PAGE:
Earlier this week, Microsoft unveiled its vision of "unified communications" in the enterprise, with one executive saying that the tools "will transform business communications as fundamentally as e-mail did in the 1990s." But what does unified communications really mean for the enterprise?
In Microsoft's view, it means a unified way of communicating through its products and through a new interoperability standard. The products include Microsoft Office Communications Server 2007, Office Communicator 2007, Office Live Meeting, and a 360-degree videoconferencing tool called Roundtable.
The standard is Unified Communications Open Interoperability, which will certify that qualified telephony systems work with Microsoft's unified communications software.
Up to 30 Percent Savings
Microsoft said that its solutions could reduce the cost of the average corporate VoIP system by half, and could result in "dramatic time savings" and cost savings of up to 30 percent over traditional systems.
The announcements by the Redmond, Washington-company embraced a wide range of communications, from videoconferencing and "presence" to instant messaging. Nora Freedman, an analyst at IDC, said unified communications is "really about streamlining voice capabilities into key business applications," including SAP, Oracle, and others, as well as Microsoft Office.
"The critical issue," she said, "is voice." She noted that the real value proposition for all sizes of businesses is not so much productivity and cost savings, which are key Microsoft points, but "removing the human latency" that is present in many businesses.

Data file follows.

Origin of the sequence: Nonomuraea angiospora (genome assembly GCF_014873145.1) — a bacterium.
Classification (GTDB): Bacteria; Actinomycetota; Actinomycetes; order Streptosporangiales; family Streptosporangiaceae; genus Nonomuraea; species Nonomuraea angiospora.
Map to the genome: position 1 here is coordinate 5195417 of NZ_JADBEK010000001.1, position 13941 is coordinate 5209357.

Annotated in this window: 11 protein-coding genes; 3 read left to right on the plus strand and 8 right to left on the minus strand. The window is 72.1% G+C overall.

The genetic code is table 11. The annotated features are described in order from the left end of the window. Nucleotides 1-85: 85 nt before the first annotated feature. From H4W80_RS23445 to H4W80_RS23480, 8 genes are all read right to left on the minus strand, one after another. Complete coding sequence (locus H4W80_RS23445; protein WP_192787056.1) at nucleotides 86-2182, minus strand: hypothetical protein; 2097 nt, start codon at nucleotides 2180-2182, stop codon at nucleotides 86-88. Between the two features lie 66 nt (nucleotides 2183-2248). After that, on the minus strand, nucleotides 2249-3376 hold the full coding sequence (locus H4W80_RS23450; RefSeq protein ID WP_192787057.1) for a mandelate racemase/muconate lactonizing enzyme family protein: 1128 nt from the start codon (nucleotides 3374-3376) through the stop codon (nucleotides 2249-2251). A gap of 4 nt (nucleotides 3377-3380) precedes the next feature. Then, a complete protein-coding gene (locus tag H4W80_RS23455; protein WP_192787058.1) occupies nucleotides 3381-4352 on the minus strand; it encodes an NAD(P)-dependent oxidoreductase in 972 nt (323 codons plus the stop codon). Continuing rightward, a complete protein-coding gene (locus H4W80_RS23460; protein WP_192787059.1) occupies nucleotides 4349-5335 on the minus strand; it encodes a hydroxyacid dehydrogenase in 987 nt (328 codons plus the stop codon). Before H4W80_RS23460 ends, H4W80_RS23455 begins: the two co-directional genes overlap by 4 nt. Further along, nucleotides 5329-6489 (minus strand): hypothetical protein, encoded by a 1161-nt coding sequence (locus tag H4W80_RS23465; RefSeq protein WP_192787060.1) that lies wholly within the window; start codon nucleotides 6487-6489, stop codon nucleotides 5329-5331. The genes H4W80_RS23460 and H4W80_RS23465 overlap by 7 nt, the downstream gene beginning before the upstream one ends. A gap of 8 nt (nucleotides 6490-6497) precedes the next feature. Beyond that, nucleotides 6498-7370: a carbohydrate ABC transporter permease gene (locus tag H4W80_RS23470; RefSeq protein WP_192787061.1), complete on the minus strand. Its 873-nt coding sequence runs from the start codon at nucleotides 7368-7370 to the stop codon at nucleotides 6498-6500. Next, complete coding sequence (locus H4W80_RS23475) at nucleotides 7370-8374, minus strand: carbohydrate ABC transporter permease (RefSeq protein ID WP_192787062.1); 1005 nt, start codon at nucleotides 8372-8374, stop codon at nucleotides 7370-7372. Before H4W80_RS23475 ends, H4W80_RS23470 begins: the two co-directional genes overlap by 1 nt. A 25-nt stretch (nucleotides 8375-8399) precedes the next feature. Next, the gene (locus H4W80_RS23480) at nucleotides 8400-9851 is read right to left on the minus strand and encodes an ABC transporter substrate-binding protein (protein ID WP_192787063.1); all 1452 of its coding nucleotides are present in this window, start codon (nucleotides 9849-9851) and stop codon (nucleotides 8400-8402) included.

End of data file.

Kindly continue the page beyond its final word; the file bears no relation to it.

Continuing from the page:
Lowering human latency matters across the board for businesses, she said, whether it means a mechanic trying to communicate with a vehicle's owner while both parties keep moving around, or a stockbroker trying to get the most return in the quickest way possible. The idea goes beyond merely increasing productivity, she explained, because it can mean the ability to make more money.
Microsoft Versus Cisco
Freedman noted that the current field for such technologies is "complicated," with Microsoft's position being "the most formidable player from the software perspective" in a "religious war." That war is with Cisco.
While there are several major players -- including Nortel, Siemens, Alcatel, and IBM -- the central competition is between Microsoft and Cisco, she said. Microsoft is looking at a unified communications solution from the point of view of managing via the desktop, while Cisco's orientation is on the intelligence of the network.
Freedman's own viewpoint about this religious war, she said, is "nondenominational," Neither the desktop nor the network can solve the problems separately, she added.
According to Freedman, Cisco appears further along in leading the field, but she said it's hard to say where the competition stands now. What is clear, she said, is that customers of all sizes, even multinationals, are eager to have a unified communications approach that is simple to implement and manage.